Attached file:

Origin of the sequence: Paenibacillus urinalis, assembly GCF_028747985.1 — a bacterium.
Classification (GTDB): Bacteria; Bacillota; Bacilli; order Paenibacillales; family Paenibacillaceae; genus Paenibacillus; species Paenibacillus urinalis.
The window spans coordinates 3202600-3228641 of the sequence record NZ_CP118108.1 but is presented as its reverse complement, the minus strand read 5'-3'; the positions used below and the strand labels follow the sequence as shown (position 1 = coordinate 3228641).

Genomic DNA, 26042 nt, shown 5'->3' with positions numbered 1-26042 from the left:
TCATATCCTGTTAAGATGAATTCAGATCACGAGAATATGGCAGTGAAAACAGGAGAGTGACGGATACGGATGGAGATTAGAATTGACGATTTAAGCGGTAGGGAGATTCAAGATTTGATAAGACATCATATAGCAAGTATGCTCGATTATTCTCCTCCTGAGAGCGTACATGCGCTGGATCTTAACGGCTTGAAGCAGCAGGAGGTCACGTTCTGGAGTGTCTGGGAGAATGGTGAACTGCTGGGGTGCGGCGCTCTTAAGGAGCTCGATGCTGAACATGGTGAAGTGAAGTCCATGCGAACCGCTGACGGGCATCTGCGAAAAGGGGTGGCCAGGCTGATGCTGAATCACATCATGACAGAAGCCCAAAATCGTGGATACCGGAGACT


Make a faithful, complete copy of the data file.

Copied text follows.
Origin of the sequence: Paenibacillus urinalis, assembly GCF_028747985.1 — a bacterium.
Classification (GTDB): Bacteria; Bacillota; Bacilli; order Paenibacillales; family Paenibacillaceae; genus Paenibacillus; species Paenibacillus urinalis.
The window spans coordinates 3202600-3228641 of the sequence record NZ_CP118108.1 but is presented as its reverse complement, the minus strand read 5'-3'; the positions used below and the strand labels follow the sequence as shown (position 1 = coordinate 3228641).

Genomic DNA, 26042 nt, shown 5'->3' with positions numbered 1-26042 from the left:
TCATATCCTGTTAAGATGAATTCAGATCACGAGAATATGGCAGTGAAAACAGGAGAGTGACGGATACGGATGGAGATTAGAATTGACGATTTAAGCGGTAGGGAGATTCAAGATTTGATAAGACATCATATAGCAAGTATGCTCGATTATTCTCCTCCTGAGAGCGTACATGCGCTGGATCTTAACGGCTTGAAGCAGCAGGAGGTCACGTTCTGGAGTGTCTGGGAGAATGGTGAACTGCTGGGGTGCGGCGCTCTTAAGGAGCTCGATGCTGAACATGGTGAAGTGAAGTCCATGCGAACCGCTGACGGGCATCTGCGAAAAGGGGTGGCCAGGCTGATGCTGAATCACATCATGACAGAAGCCCAAAATCGTGGATACCGGAGACT